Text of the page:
By Jessica Easthope
From New York, to Chicago, to D.C., thousands of migrants have arrived on buses from Texas. The latest stop is Illinois where Craig Johnson, the mayor of Elk Grove Village a suburb of Chicago says he’s fed up. He’s accusing mayor Lori Lightfoot of playing politics when it comes to declaring the Windy City a sanctuary for migrants.
“She wants to proudly say politically I’m a sanctuary city, I welcome you with open arms but when reality checks and five busloads show up in her city she says give them to Elk Grove Village and that’s wrong,” Johnson said.
He said he wasn’t prepared to welcome the 90 migrants who arrived in his northwest suburb.
“We’re not against migrants,” said Johnson. “We’re not against helping them, but we should work together. Our frustration is, no well-advanced knowledge, no involvement in communication discussing how we can handle it.”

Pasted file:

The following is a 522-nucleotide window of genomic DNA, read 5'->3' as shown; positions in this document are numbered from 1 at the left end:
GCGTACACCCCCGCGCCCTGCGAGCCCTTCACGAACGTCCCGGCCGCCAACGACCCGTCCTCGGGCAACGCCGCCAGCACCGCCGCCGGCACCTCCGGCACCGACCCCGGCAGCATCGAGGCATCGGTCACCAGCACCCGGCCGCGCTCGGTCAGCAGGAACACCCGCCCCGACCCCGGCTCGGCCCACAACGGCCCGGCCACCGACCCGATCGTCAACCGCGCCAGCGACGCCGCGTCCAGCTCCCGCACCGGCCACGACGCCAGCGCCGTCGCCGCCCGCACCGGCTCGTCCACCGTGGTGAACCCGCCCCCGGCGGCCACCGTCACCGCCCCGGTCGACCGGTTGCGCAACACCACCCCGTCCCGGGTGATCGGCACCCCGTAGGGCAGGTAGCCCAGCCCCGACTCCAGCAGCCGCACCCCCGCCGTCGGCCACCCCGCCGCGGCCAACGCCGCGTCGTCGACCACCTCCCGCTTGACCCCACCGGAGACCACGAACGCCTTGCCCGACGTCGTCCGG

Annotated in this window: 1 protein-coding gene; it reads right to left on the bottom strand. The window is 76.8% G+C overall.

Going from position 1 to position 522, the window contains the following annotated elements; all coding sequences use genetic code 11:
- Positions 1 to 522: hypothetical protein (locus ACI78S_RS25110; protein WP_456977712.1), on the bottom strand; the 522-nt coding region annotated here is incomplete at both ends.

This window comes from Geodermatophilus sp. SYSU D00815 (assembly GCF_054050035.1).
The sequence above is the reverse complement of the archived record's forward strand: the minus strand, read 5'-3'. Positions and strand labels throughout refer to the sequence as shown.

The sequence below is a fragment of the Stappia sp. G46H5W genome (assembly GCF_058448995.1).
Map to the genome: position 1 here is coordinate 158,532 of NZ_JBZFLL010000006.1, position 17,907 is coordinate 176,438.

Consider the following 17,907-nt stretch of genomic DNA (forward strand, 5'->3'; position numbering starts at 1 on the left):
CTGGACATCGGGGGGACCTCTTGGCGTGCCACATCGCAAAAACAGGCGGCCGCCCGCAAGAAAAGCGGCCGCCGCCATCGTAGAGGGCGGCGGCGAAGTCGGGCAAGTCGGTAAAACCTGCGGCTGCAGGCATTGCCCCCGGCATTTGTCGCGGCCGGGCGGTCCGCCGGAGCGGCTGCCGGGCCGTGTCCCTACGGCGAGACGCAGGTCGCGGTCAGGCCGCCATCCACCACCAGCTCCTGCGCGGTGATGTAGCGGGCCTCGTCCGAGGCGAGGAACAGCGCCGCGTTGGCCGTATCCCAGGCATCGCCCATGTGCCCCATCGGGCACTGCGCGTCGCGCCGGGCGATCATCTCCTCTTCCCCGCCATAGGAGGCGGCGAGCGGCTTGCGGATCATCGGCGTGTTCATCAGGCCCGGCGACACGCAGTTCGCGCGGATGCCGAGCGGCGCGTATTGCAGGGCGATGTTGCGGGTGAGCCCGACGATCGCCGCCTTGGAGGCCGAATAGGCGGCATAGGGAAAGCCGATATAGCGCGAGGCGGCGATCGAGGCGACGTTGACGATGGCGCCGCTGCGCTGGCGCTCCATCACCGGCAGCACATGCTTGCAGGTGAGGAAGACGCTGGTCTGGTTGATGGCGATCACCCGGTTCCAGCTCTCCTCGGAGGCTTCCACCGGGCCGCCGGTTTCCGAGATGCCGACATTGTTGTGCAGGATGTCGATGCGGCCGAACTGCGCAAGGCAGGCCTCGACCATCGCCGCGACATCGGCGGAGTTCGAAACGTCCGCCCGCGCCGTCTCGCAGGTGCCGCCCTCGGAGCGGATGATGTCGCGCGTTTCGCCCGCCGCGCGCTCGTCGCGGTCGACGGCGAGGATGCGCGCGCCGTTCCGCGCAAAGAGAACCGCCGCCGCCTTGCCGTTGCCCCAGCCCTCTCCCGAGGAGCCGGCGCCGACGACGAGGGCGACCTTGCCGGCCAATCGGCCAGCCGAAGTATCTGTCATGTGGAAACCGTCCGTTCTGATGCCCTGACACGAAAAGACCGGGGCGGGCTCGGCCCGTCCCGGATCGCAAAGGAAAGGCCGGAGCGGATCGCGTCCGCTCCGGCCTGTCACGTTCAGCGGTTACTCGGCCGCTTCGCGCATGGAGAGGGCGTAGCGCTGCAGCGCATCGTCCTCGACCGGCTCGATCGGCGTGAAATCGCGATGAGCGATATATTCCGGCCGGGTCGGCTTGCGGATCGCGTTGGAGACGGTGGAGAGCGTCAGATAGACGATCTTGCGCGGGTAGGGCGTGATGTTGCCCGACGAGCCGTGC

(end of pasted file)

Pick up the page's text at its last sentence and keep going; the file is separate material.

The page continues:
And over in the nation’s capital, Washington, D.C. Mayor Muriel Bowser wants city council to pass legislation codifying her public emergency declaration over the large influx of migrants into the city. The governors of Texas and Arizona have bused 9,000 migrants to D.C. since April. Bowser says a number of them were misled about the availability of jobs.
“How do we treat people humanely. It also allow us to make sure that our homeless services system to create affordable housing isn’t broken down by this crisis that we didn’t create,” she said.
And in New York City where approximately 8,000 migrants have arrived, Mayor Eric Adams is making resources available. According to the MTA, the city has requested two buses to be provided a day and will determine where the migrants are taken. The city has agreed to reimburse the MTA all costs.
As for where migrants will be taken next, Philadelphia is bracing to receive busloads of families from Texas.